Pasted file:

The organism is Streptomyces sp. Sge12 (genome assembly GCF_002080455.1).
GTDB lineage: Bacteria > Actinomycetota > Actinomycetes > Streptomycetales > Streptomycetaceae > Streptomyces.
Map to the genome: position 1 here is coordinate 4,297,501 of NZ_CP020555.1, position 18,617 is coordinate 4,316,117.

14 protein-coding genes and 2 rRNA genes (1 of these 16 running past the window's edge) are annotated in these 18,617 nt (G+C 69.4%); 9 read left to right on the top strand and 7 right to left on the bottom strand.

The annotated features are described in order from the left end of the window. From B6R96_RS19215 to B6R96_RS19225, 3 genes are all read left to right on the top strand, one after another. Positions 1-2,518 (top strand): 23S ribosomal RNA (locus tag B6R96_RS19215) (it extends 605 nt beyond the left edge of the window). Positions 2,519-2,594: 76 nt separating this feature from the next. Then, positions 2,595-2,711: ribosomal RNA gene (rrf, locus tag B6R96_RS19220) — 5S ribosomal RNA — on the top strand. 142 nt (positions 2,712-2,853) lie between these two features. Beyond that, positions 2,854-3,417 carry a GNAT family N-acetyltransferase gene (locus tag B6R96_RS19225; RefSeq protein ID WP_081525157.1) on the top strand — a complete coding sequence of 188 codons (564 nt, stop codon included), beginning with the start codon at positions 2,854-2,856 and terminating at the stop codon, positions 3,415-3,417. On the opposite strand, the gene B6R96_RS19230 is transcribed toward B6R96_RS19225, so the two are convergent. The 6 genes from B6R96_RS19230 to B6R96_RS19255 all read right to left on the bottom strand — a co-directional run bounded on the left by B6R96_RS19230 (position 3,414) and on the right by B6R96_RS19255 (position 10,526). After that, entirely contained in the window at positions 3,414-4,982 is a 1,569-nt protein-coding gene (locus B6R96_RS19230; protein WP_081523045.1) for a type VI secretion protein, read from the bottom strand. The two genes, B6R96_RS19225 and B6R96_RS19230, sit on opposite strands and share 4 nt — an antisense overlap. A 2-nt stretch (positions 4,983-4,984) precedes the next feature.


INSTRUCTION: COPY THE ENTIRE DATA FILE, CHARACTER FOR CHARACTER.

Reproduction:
The organism is Streptomyces sp. Sge12 (genome assembly GCF_002080455.1).
GTDB lineage: Bacteria > Actinomycetota > Actinomycetes > Streptomycetales > Streptomycetaceae > Streptomyces.
Map to the genome: position 1 here is coordinate 4,297,501 of NZ_CP020555.1, position 18,617 is coordinate 4,316,117.

14 protein-coding genes and 2 rRNA genes (1 of these 16 running past the window's edge) are annotated in these 18,617 nt (G+C 69.4%); 9 read left to right on the top strand and 7 right to left on the bottom strand.

The annotated features are described in order from the left end of the window. From B6R96_RS19215 to B6R96_RS19225, 3 genes are all read left to right on the top strand, one after another. Positions 1-2,518 (top strand): 23S ribosomal RNA (locus tag B6R96_RS19215) (it extends 605 nt beyond the left edge of the window). Positions 2,519-2,594: 76 nt separating this feature from the next. Then, positions 2,595-2,711: ribosomal RNA gene (rrf, locus tag B6R96_RS19220) — 5S ribosomal RNA — on the top strand. 142 nt (positions 2,712-2,853) lie between these two features. Beyond that, positions 2,854-3,417 carry a GNAT family N-acetyltransferase gene (locus tag B6R96_RS19225; RefSeq protein ID WP_081525157.1) on the top strand — a complete coding sequence of 188 codons (564 nt, stop codon included), beginning with the start codon at positions 2,854-2,856 and terminating at the stop codon, positions 3,415-3,417. On the opposite strand, the gene B6R96_RS19230 is transcribed toward B6R96_RS19225, so the two are convergent. The 6 genes from B6R96_RS19230 to B6R96_RS19255 all read right to left on the bottom strand — a co-directional run bounded on the left by B6R96_RS19230 (position 3,414) and on the right by B6R96_RS19255 (position 10,526). After that, entirely contained in the window at positions 3,414-4,982 is a 1,569-nt protein-coding gene (locus B6R96_RS19230; protein WP_081523045.1) for a type VI secretion protein, read from the bottom strand. The two genes, B6R96_RS19225 and B6R96_RS19230, sit on opposite strands and share 4 nt — an antisense overlap. A 2-nt stretch (positions 4,983-4,984) precedes the next feature.